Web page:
From Last to First

I grew up with parents who were both very athletic.  My father was a state-champion tennis player and swimmer, and my mother was a fantastic baseball player.  In 1950, high schools in Illinois didn’t have women’s softball teams.  My mother grew up playing baseball with the boys. In the 1940s and ’50s, she would have been called a tomboy. In high school, my mother was so good that she would warm up the pitchers for her high school’s baseball team. 

The love of sports and athletics was something that I grew up with.

I played every sport that was available to me as I grew up.  I was very good at every sport but never outstanding at any.  But one thing I learned and did when I was young and later learned was vital for growth was that proximity is power.

At seven years old is when I first met a professional athlete, Johnny Bench. That meeting had a significant impact on me.  Meeting one of your heroes stays with you your entire life.  That is why it is essential when you meet a young person; you never know the impact you may have on them.

Over the years, I have been honored to meet many professional athletes, astronauts, and successful people.  Each has had an impact on helping me develop my vision and mindset.

Last week, as I traveled to a speaking engagement in Minneapolis, I had a layover at Chicago’s O’Hare airport.   When I checked into the Admiral’s Club and went to the food line, I saw someone whom I recognized but couldn’t remember his name.  As we went through the line, I struck up a conversation.

As we spoke, I realized he was a former NHL player who is now in the front office of an NHL team.  He won the Stanley Cup after his team went from last to first in two seasons.  He was more interested in how I got back on a plane after a crash.  I was more interested in discovering how a professional team, especially in hockey, goes from last to first. 

From our 20 minutes in the Admirals Club, I learned many things. Some things were specific to hockey; line shifts, why goaltenders touch the goalposts, and players not touching the conference trophies after they win their conference championship.   They were exciting things to learn, but as we talked, I really wanted to find out how in a professional sport, go from last to first and how I could apply that business.

I shared with him that I have been a fan of the Cincinnati Bengals since they started in 1967.  For most of my life, the Bengals have lost, but in the past two years, they went from last to first and to the Super Bowl and conference championship game. 

I told him one thing I learned from my time with Tony Robbins everything has a strategy, and successful people know and apply strategies effectively. I asked him about his team’s strategy when they turned around their franchise like the Bengals have done in the past couple of years and what his current team is doing now to get to the Stanley Cup. 

He told me he had never been asked that question.  As he thought about it, he started to share the values his coaches and scouts have to build a championship team.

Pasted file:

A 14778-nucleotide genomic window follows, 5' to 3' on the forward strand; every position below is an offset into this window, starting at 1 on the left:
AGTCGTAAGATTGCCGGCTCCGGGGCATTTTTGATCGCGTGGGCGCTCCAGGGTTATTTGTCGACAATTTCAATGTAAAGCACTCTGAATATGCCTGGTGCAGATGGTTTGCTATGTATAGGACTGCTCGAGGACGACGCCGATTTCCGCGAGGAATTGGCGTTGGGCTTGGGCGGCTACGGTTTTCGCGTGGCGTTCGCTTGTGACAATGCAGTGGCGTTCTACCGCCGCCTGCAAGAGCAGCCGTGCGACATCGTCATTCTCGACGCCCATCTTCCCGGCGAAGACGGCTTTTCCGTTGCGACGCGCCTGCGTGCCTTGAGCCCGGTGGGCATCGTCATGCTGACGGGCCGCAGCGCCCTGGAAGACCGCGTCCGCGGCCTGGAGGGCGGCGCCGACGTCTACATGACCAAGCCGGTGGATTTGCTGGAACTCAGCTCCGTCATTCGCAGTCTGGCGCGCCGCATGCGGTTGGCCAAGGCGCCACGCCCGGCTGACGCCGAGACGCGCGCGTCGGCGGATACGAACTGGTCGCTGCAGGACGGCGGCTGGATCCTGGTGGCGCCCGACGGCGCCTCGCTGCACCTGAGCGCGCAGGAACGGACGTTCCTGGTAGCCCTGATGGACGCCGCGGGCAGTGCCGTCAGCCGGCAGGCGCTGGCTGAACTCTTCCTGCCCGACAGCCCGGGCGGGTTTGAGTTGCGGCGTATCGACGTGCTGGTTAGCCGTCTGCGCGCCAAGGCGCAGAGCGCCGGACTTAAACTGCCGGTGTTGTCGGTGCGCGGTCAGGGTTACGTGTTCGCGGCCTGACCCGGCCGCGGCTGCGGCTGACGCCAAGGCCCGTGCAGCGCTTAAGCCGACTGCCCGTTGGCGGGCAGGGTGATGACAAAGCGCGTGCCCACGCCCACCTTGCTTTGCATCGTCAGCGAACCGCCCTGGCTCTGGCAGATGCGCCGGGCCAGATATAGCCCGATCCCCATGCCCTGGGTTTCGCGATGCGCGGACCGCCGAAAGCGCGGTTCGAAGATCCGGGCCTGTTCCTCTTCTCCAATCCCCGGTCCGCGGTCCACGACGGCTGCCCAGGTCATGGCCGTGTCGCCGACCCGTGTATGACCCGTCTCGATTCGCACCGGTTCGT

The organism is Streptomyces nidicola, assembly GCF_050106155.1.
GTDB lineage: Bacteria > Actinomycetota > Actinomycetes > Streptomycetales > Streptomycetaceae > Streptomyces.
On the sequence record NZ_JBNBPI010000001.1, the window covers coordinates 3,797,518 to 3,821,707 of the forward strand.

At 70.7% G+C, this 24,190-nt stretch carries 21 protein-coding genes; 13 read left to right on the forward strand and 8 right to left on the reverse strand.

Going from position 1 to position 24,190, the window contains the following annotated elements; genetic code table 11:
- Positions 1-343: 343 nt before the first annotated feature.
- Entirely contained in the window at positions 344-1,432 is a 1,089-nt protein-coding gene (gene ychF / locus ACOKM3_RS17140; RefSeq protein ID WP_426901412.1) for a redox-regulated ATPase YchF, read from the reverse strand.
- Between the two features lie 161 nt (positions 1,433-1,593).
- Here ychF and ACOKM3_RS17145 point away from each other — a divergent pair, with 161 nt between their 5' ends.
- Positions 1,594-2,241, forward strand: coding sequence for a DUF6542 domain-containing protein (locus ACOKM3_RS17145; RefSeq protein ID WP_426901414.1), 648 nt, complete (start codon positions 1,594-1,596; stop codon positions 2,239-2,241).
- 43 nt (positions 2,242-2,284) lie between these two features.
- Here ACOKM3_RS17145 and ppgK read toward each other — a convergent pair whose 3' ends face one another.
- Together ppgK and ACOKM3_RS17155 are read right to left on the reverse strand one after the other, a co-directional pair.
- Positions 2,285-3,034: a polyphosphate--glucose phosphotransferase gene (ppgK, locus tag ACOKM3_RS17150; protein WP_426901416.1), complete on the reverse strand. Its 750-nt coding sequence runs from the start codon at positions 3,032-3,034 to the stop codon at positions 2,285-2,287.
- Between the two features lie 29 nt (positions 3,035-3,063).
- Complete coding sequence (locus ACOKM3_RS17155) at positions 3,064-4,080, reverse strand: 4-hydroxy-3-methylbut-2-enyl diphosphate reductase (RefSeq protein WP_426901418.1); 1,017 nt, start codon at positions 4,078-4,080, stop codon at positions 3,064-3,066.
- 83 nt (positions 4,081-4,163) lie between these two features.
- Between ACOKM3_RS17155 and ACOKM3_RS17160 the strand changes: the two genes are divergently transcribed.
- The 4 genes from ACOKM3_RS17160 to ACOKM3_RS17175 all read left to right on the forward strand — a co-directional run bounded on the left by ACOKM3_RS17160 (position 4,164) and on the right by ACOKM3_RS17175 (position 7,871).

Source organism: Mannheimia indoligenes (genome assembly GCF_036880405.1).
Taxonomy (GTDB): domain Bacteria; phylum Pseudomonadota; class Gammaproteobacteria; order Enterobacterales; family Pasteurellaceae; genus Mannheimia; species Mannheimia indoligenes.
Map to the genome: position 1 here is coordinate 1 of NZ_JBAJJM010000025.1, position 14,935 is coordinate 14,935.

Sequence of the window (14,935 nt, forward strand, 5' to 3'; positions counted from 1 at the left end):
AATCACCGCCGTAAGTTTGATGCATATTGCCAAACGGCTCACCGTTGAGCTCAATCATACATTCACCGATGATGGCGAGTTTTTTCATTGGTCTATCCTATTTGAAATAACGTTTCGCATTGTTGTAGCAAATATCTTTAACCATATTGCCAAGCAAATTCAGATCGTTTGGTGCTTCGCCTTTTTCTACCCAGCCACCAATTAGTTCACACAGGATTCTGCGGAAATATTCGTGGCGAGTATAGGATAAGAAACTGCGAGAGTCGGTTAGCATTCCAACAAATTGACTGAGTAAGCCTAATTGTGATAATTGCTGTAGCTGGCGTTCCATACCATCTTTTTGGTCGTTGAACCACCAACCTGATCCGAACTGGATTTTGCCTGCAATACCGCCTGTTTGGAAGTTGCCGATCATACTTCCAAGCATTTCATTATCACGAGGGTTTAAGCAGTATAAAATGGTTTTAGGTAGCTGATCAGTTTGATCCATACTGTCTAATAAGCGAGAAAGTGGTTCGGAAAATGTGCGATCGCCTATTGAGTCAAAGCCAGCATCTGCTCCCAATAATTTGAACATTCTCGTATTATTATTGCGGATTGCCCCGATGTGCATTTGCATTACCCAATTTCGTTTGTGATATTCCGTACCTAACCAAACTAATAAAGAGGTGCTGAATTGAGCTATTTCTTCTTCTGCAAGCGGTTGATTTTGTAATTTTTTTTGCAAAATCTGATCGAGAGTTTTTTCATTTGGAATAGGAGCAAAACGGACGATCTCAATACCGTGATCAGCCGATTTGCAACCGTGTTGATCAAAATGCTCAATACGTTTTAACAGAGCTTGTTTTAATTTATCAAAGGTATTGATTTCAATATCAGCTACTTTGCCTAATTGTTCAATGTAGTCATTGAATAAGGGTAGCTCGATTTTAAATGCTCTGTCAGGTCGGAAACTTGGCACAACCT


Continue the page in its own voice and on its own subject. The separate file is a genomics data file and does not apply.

1. Stay Humble– When someone gets to the pinnacle of their profession, whether it’s athletics, politics, or business, many people forget where they came from.  They start to believe their press clippings and treat others poorly. Champions always remember what it took to assist them in getting where they have grown to.  Every day, when someone does something outstanding, they get much notoriety and think it’s all about them.  In Marvel’s movie Dr. Strange, the pivotal moment in Dr. Strange’s life was when he learned from the Ancient One, “It’s not about you.” 
  2. Stay Hungry– We have seen it over and over.  When someone accomplishes their primary goal, they sit on their laurels.  A perfect example is in the movie Rocky III.  Rocky becomes a champion and thinks, “I made it.”  Then there was someone who had a chip on his shoulder and was hungrier than Rocky.  It happens not only in sports but in business.  We recently have seen that with some major brands in business.   They find the technology that will set them on the pathway, and suddenly, someone else comes out with a newer, better, more simplified product because they are hungrier and stay focused and know their market. The latest example in sports of a team staying hungry is the Miami Heat and Bam Adebayo, with their run to the NBA Finals.
  3. Be Smart–  Many organizations lose focus on their mission, vision, and values.  They start making unwise decisions.  We have seen that recently with a couple of major brands.  They made decisions that offended their primary market.  Professional teams may strictly keep a disruptive force in their locker room for salary cap reasons. Groups, teams, and organizations that stay focused on their vision and values and don’t vary make intelligent decisions that may not pay off immediately but will ultimately.

As we went our separate ways, he to Las Vegas and me to Minneapolis, we learned some things.  He about the mindset it takes to create opportunity out of uncertainty, and I, a strategy on how average or poor teams move from mediocrity to outstanding. 

If you are in business, an athlete, or an entrepreneur, remember that a pathway to moving from uncertainty to opportunity is to stay humble, hungry, and smart. 

Proximity is power.  Put yourself around someone who has walked their talk. Ask them questions, find out how they accomplished their major mission and compressed decades of struggling into days to victory, and you, too will

Create your own flight plan for your future!